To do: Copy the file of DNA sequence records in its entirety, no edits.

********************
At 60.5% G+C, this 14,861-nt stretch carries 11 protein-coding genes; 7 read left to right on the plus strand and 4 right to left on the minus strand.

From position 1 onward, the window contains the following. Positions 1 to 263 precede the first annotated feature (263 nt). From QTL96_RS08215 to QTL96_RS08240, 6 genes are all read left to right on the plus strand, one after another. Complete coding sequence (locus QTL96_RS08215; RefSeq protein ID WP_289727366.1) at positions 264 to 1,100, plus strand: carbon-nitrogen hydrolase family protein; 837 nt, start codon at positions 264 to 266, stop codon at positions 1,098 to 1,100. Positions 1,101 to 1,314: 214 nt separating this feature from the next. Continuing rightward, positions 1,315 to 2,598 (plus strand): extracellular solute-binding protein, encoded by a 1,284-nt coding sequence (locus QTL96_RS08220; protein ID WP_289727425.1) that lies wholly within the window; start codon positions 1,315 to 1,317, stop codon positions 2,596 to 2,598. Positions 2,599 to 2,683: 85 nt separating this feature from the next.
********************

At 60.5% G+C, this 14,861-nt stretch carries 11 protein-coding genes; 7 read left to right on the plus strand and 4 right to left on the minus strand.

From position 1 onward, the window contains the following. Positions 1 to 263 precede the first annotated feature (263 nt). From QTL96_RS08215 to QTL96_RS08240, 6 genes are all read left to right on the plus strand, one after another. Complete coding sequence (locus QTL96_RS08215; RefSeq protein ID WP_289727366.1) at positions 264 to 1,100, plus strand: carbon-nitrogen hydrolase family protein; 837 nt, start codon at positions 264 to 266, stop codon at positions 1,098 to 1,100. Positions 1,101 to 1,314: 214 nt separating this feature from the next. Continuing rightward, positions 1,315 to 2,598 (plus strand): extracellular solute-binding protein, encoded by a 1,284-nt coding sequence (locus QTL96_RS08220; protein ID WP_289727425.1) that lies wholly within the window; start codon positions 1,315 to 1,317, stop codon positions 2,596 to 2,598. Positions 2,599 to 2,683: 85 nt separating this feature from the next.